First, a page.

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Mycoplasma species are highly contagious pathogens, and intramammary Mycoplasma infection is a serious issue for the dairy industry (Nicholas and Ayling 2003). Clinical Mycoplasma mastitis presents with clinical signs including fever, swelling and udder induration (Bushnell 1984). Milk from an infected quarter usually appears abnormal, with flaky sediments in watery or serous fluid. Because the cure rate of clinical Mycoplasma mastitis is very low due to a poor response to antimicrobial treatment, cows infected with Mycoplasma species must be culled to prevent outbreaks of Mycoplasma mastitis in dairy herds (Jasper 1982, Kirk and Lauerman 1994, Nicholas and Ayling 2003). We previously reported a 1.29 per cent prevalence of Mycoplasma species in bulk tank milk from 1241 Japanese dairy farms (Higuchi and others 2011a, b). However, little is known about the relationship between Mycoplasma species and somatic cell count (SCC) in milk. Here, we identified the Mycoplasma species isolated from quarter milk samples and their relationship with SCC, and clinical signs of the udder.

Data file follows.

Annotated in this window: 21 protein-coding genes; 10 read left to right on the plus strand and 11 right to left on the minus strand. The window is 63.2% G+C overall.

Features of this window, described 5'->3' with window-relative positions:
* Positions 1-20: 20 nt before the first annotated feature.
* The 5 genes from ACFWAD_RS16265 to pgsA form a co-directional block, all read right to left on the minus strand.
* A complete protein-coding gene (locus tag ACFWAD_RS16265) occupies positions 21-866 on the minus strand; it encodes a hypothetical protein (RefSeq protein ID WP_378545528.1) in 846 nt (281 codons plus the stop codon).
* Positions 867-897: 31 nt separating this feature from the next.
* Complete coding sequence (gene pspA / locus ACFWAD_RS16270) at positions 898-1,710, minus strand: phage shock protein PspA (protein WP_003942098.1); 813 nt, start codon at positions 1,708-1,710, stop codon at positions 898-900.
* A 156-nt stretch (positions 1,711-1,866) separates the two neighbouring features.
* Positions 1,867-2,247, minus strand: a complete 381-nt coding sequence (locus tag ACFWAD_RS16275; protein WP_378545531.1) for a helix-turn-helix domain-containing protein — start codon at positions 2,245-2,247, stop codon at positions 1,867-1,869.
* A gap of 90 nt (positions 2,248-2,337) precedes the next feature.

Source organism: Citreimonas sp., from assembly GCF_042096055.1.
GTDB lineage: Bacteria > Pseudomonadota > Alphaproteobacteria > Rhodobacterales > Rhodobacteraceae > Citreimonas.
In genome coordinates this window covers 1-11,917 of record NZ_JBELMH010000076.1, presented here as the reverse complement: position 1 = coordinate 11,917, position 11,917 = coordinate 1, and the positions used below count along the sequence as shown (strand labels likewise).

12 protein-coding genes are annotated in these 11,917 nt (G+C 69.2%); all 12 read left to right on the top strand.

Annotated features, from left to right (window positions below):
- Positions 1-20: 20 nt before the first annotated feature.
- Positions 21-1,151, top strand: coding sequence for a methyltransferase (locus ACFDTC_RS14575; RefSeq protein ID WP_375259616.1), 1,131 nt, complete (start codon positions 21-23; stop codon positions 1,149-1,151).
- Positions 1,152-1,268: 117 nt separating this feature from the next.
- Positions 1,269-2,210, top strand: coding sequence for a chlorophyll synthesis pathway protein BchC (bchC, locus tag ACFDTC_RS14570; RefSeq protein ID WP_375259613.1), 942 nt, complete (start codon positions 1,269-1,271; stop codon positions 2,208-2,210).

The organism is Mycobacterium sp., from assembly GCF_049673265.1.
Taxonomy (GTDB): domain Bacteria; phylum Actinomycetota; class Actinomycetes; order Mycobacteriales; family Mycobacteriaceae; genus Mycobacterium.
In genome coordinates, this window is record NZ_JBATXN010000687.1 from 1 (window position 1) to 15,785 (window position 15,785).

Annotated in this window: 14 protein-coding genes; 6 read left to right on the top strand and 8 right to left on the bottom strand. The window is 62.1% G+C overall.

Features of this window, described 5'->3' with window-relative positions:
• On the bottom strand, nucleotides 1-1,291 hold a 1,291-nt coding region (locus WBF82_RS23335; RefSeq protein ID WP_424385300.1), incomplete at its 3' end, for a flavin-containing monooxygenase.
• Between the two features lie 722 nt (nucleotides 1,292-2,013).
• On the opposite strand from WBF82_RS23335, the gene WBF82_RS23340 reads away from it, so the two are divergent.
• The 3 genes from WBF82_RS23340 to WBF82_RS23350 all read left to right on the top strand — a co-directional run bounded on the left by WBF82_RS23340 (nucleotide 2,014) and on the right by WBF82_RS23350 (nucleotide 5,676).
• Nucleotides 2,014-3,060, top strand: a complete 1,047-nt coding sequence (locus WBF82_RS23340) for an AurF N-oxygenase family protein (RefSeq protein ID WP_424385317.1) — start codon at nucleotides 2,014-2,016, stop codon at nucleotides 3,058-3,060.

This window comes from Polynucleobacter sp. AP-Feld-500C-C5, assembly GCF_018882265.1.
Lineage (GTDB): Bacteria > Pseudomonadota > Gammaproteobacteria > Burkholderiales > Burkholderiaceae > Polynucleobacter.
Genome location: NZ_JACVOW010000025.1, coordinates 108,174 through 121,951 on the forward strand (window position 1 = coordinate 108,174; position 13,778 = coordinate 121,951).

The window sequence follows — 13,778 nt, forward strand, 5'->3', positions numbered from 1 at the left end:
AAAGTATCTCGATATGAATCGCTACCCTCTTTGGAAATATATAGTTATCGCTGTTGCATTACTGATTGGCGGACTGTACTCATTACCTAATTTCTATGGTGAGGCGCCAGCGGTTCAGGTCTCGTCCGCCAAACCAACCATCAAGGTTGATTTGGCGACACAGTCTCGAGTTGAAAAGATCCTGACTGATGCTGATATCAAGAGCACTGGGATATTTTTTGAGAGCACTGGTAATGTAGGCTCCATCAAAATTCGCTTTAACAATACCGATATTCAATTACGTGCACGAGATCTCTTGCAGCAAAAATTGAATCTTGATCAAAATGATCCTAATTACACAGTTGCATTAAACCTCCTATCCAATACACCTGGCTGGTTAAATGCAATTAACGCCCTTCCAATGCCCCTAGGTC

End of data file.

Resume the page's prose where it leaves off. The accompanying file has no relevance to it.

A total of 1310 commercial dairy farms in Hokkaido, Kyushu and Honshu (main island) in Japan were randomly selected for bulk tank milk screening. Each bulk tank contained two days of milk …